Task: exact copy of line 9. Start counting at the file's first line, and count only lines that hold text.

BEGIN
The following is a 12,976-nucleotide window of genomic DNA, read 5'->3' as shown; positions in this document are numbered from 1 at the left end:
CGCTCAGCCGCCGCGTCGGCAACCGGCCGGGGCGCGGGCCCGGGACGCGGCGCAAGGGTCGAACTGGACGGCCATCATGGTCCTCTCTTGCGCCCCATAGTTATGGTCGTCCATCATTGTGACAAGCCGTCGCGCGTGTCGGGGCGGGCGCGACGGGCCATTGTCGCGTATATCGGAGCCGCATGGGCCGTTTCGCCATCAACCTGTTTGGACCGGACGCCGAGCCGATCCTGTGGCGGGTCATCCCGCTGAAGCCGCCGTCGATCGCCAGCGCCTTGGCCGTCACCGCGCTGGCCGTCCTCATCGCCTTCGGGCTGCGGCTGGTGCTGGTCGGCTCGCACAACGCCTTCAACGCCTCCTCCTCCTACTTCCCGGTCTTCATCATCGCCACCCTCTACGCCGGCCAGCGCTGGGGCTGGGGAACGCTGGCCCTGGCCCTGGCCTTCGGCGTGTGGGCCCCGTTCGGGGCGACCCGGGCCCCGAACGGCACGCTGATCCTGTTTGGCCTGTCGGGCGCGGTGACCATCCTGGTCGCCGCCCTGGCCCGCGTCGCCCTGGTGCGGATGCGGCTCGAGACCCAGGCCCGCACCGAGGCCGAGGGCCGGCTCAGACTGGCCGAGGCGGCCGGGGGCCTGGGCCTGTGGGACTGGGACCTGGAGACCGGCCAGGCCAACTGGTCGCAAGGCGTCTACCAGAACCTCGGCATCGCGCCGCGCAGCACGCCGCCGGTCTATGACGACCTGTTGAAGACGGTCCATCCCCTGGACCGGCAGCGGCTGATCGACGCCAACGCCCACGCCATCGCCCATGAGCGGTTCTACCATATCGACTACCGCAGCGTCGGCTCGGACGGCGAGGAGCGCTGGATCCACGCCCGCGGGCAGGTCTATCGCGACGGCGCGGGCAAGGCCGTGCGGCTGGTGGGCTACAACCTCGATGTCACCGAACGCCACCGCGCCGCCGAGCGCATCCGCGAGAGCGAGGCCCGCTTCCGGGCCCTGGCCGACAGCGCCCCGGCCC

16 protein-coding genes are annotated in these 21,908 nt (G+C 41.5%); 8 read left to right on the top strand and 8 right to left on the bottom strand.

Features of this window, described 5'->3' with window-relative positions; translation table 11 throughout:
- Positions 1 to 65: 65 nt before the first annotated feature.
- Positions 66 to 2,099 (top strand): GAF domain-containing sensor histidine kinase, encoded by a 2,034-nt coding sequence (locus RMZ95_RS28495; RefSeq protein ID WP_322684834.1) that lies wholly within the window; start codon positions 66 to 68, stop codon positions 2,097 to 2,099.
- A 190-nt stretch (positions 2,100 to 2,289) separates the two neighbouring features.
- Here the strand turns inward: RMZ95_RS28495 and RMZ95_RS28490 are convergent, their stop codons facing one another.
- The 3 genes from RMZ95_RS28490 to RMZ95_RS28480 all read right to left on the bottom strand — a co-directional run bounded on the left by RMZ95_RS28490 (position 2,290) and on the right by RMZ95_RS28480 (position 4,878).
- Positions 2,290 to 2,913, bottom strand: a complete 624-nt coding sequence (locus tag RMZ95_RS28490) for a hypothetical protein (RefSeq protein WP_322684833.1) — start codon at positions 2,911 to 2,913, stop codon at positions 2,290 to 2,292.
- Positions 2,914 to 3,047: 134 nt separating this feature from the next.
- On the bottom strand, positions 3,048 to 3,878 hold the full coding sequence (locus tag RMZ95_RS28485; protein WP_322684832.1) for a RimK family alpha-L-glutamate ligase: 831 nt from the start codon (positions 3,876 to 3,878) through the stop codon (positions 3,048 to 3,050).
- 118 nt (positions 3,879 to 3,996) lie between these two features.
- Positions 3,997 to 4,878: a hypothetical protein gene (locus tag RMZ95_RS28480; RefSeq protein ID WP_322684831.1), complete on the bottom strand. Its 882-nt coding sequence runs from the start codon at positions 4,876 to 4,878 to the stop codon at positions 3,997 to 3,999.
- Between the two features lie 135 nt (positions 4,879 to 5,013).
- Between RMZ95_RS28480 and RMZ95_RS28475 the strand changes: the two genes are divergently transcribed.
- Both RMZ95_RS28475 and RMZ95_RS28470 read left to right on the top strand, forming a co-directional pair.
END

- The 3 genes from RMZ95_RS28490 to RMZ95_RS28480 all read right to left on the bottom strand — a co-directional run bounded on the left by RMZ95_RS28490 (position 2,290) and on the right by RMZ95_RS28480 (position 4,878).